Published by Orenda Books
E-book 15 December 2014
Paperback 8 March 2015
I was delighted to be invited by Karen Sullivan of Orenda Books to the paperback launch of The Abrupt Physics of Dying, held at Waterstones, Trafalgar Square on 12 March. It was a joint launch of both Paul Hardisty’s debut thriller and also the third instalment of James Carol‘s Jefferson Winter series – ‘Prey‘ (published by Faber & Faber). Overseeing proceedings and conducting the interviews was author William Ryan, whose own book, ‘The Twelfth Department: Korolev Mysteries Book 3 (The Korolev Series)‘ was published in May 2013.
Hearing all 3 authors talk about their writing process and the creation of their characters etc was extremely interesting and I had a very enjoyable evening. There was wine – and there was cake! Karen had made a truly splendid cake to celebrate the occasion.
(From left to right Karen Sullivan, William Ryan, Paul Hardisty and James Carol)
Claymore Straker is trying to forget a violent past. Working as an oil company engineer in the wilds of Yemen, he is hijacked at gunpoint by Islamic terrorists. Clay has a choice: help uncover the cause of a mysterious sickness afflicting the village of Al Urush, close to the company’s oil-processing facility, or watch Abdulkader, his driver and close friend, die. As the country descends into civil war and village children start dying, Clay finds himself caught up in a ruthless struggle between opposing armies, controllers of the country’s oil wealth, Yemen’s shadowy secret service, and rival terrorist factions. As Clay scrambles to keep his friend alive, he meets Rania, a troubled journalist. Together, they try to uncover the truth about Al Urush. But nothing in this ancient, unforgiving place is as it seems. Accused of a murder he did not commit, put on the CIA’s most-wanted list, Clay must come to terms with his past and confront the powerful forces that want him dead. A stunning debut eco-thriller, The Abrupt Physics of Dying is largely based on true events – the horrific destruction of fresh water and lives by oil giants. Gritty, gripping and shocking, this book will not only open your eyes but keep them glued to the page until the final, stunning denouement is reached.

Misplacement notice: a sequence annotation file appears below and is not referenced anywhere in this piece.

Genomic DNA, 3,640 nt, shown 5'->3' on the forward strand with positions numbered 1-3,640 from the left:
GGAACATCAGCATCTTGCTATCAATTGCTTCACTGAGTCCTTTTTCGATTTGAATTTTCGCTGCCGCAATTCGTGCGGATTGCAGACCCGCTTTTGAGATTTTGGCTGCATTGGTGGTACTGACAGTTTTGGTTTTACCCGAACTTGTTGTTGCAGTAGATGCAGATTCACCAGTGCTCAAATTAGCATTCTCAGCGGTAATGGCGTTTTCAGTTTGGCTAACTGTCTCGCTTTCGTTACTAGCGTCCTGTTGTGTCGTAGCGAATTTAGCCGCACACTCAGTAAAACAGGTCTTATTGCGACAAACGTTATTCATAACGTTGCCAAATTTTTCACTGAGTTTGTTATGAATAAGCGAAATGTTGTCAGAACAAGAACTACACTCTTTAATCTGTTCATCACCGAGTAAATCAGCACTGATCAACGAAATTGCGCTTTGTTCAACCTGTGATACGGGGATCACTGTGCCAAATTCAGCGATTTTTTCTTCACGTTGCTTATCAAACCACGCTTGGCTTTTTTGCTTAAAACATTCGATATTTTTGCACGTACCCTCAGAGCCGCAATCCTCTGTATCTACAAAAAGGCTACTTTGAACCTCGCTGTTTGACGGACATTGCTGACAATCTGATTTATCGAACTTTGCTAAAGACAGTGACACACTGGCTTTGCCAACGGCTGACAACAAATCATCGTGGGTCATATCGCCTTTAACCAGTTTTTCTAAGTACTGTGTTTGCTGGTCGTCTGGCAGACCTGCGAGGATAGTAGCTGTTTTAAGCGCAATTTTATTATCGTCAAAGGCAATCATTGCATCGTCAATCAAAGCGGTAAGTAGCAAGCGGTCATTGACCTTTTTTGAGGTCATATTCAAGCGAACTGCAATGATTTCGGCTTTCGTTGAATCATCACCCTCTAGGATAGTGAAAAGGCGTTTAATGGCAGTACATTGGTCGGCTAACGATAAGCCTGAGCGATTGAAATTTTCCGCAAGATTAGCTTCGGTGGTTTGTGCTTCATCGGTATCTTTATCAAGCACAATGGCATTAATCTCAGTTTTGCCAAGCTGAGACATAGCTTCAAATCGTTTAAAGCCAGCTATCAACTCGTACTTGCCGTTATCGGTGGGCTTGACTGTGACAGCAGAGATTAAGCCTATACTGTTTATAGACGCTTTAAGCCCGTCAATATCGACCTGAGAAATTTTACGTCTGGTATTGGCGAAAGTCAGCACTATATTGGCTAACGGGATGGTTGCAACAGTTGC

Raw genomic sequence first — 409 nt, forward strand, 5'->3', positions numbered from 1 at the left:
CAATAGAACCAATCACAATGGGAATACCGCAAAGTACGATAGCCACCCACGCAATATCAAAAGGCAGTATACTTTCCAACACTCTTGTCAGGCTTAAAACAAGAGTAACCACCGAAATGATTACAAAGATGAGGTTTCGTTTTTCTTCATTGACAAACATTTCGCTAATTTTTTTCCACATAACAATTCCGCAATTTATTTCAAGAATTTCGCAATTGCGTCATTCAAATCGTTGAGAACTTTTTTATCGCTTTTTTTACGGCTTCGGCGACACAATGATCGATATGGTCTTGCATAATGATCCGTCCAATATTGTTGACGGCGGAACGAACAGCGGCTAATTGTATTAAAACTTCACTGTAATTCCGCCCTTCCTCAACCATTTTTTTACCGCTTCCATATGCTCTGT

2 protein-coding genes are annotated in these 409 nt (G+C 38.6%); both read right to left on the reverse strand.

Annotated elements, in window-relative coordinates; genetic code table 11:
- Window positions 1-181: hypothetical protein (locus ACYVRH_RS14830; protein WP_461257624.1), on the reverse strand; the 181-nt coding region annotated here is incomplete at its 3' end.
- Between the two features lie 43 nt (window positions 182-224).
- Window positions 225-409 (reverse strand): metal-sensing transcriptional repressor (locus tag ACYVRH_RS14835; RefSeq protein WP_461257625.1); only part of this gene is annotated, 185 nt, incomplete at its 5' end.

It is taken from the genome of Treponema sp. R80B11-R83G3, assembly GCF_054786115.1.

This book was well out of my comfort zone and not in my usual choice of genres so it was with a little trepidation that I started to read, thinking it would be more of a ‘man’s book’ however I got great enjoyment from the story and would recommend anyone to give it a read. Set in Yemen, in 1994, with the country on the cusp of civil war, our ‘hero’ is Claymore Straker. Formerly a soldier, he is now an engineer working for Petro-Tex, an oil company, to check out the land and to pave the way (often with bribes) to those who may stand in the way of the company’s expansion ambitions.
The story begins when Clay and his driver Abdulkader are hijacked at gunpoint and taken before a local leader, Al Shams. Al Shams wants to know why his people are ill and dying and he believes Clay is the person to find out. To ‘persuade’ Clay to help, he holds Abdulkader hostage and gives Clay a few days to come back with answers otherwise his friend will die.
In his quest for the truth, Clay had to deal with bribery, corruption and double crossings galore – all the time not knowing who he could trust. He is a very strong character, both physically and mentally, but although he can look after himself in a fight, he is not superhuman and some of the fighting and gun scenes did have me wincing at times. His developing friendship with the female journalist, Rania, only complicates matters. Rania seems to have a shady past and it is unclear whether she can be trusted. Clay is a complex character and his violent past has left him mentally scarred with demons of his own to fight. In trying to help the villagers of Al Urush, he faces great danger from people determined to stop him at any price. One of the things that comes from this book is that for some people, human life is worth nothing and that land – and oil, are much more valuable.
It is clear that the author’s background and experience has enabled him to write a thriller that is so rich and detailed in description that you can almost feel the searing heat and visualise the vast endless desert. This is a part of the world that I know little about but after reading this book, I did feel that I had learned just a little bit more. I have to admit that the scientific and technical details did sometimes ‘whoosh’ over my head but the fast pace of the story kept me reading eager to find out what happened next. Behind the action scenes, is a very powerful and compelling message of corporate greed and the deliberate destruction of life and land.
This is the author’s debut thriller and is certainly one to be recommended.
I understand that Paul Hardisty has a new book to be published next year, “The Evolution of Fear” – which will again feature Clay Straker, this will certainly be on my wishlist.
My thanks to Karen of Orenda Books for the paperback copy to review.
At the time of writing this review, the Kindle version is currently 59p on Amazon.co.uk
About the Author:
Canadian by birth, Paul Hardisty has spent 25 years working all over the world as an engineer, hydrologist and environmental scientist. He has roughnecked on oil rigs in Texas, explored for gold in the Arctic, mapped geology in Eastern Turkey (where he was befriended by PKK rebels), and rehabilitated water wells in the wilds of Africa. In 1993 he survived a bomb blast in a cafe in Sana’a, and was one of the last Westerners out of Yemen before the outbreak of the 1994 civil war. Paul is a university professor and Director of Australia’s national land, water, ecosystems and climate adaptation research programmes. He is a sailor, a private pilot, keen outdoorsman, ironman triathlete and conservation volunteer, and lives in Western Australia with his family.